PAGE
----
- Continuing Education
- 608.785.6504, 1.866.895.9233
Venue and Travel
Conference is held at a series of field
experiences in a natural setting.
(Hixon Forest, Perot State Park, Myrick Hixon EcoPark and La Crosse River Marsh)
A block of rooms are available at:
56 Copeland Avenue
La Crosse, WI 54601
1.877.226.3539 or 608.785.1110
State rate: $109 (best rate available for this time period)
Room block is under 'Midwest Consortium of Philosophy and Outdoor Education' and will expire on August 19.
Maps & Directions
Map to WisCorps, Hixon
Forest, Myrick Park and Steve's house
Campus Maps & Panoramas (Interactive campus map including building directory and building views)
Printable campus map (1 page PDF)
Directions to UW-La Crosse
About La Crosse
- Permits are required for all visitors, students, faculty and staff.
motorists who wish to park vehicles in campus lots must
purchase a permit. Permits may be purchased for the day, half
day or for overnight use.
- In-person: purchased at the Parking and Transportation Office | 605 17th St. N. | La Crosse, Wis | M-F, 8 am-4:30 pm
- Online: purchased 24 hours prior to the event
- Pay Station: located in lots C7, C10 and Parking Ramp
- Meters: located in lots C1, C2, C3, C5, C6, C8, C9, C12, C14
- Pay stations are available for short-term parking and accept cash, credit and debit cards. Meters accept coins only. Overnight parking is available at pay stations in C7, C10, and the ramp after 7 p.m.
- Parking is not free anywhere on campus.
- Parking is enforced seven days a week, 24 hours.
- State-issued handicapped parking permit holders can park in any available parking spot, in any campus parking lot.
- Parking is free for government vehicles with marked, government plates.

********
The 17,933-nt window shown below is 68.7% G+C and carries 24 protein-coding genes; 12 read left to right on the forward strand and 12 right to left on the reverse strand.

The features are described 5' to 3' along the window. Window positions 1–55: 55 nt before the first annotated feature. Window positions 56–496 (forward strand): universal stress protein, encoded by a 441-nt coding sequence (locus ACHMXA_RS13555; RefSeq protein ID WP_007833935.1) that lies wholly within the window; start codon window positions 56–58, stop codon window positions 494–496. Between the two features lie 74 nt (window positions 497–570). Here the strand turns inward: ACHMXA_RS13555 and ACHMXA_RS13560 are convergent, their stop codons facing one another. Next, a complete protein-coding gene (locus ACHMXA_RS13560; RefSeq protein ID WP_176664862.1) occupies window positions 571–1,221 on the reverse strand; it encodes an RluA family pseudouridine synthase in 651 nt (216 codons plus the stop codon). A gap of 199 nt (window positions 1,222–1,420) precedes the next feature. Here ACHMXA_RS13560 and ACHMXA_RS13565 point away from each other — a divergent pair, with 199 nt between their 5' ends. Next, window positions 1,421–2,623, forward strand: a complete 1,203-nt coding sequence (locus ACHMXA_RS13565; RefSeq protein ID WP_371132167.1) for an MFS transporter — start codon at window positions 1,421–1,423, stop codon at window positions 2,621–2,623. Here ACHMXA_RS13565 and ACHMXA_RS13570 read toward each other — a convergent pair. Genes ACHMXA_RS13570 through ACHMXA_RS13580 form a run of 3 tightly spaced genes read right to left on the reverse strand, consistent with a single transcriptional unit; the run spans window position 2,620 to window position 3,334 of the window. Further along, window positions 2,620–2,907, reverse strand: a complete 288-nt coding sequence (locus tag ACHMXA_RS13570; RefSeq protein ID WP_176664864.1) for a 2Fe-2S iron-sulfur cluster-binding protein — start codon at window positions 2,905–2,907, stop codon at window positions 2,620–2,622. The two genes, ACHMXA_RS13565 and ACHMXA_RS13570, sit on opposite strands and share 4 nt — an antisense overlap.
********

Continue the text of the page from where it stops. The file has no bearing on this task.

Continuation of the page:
- Government employees who drive personal vehicles can also park for free. Please stop in at the UW-La Crosse Parking and Transportation Office and present a valid employee ID to receive a permit.
- There is very limited 2-hour parking on the city streets adjacent to campus.
Any citations issued by the UW-La Crosse Parking and Transportation Office or City of La Crosse Police are your responsibility. Please direct any questions, comments, citation appeals to:
From Interstate I-90, Exit 3, Exit 4 and Exit 5 all lead to the UW-La Crosse campus, but only the closest exit is listed below for each direction. Exit 3 travels along the scenic Great River Road and is the main route to Historic Downtown La Crosse. Exit 4 is a direct route south linking Hwy. 53 from the north with Hwy. 16. Exit 5 is the most easterly route into the City of La Crosse via Hwy. 16.
Printable directions to campus (1 page PDF)
From the west (I-90):
Exit Interstate I-90 at Exit 3 onto US 53 South. Drive 3.9 miles and turn left on La Crosse Street; continue for 1.1 miles and turn right on East Avenue to Campus.
From the north (Hwy. 53):
If traveling south on Highway 53 (go over I-90 at Exit 4). Follow Highway 157 to Highway 16. Turn right on Highway 16. Drive 3.5 miles and turn right on La Crosse Street and then left on East Avenue to campus.
From the east (I-90):
Travelers heading west to La Crosse on Interstate I-90 exit at Onalaska-La Crosse Highway 16 (Exit 5). Turn left onto Highway 16. Drive 4.8 miles and right on La Crosse Street and then left on East Avenue to campus.
From the south:
Highway 14, 61, and 35 enter the city on the south. Follow the green "UW-La Crosse" signs north on Losey Boulevard to Highway 16 (3.0 miles). Turn left on La Crosse Street and then left on East Avenue to campus.
Printable driving map of La Crosse (1 page PDF)
The appreciation for the La Crosse Area has been present from the days of our earliest inhabitants. When the giant glaciers of the Ice Age retreated north it miraculously left the La Crosse Area virtually untouched. In the 17th century, European settlers made their way through the mountainous limestone formations and the narrow valleys until they reached the edge of the 500 foot bluffs overlooking the Mississippi River Valley. There, Lt. Zebulon Pike, an American soldier and explorer, saw the Winnegabo Indians playing a game with sticks that resembled a bishop's crozier or la crosse in French. Soon, "Prairie La Crosse" became a major trading post, as commodities, freight and more settlers arrived in the area.
For additional information on the La Crosse area including restaurants and attractions, go to www.explorelacrosse.com.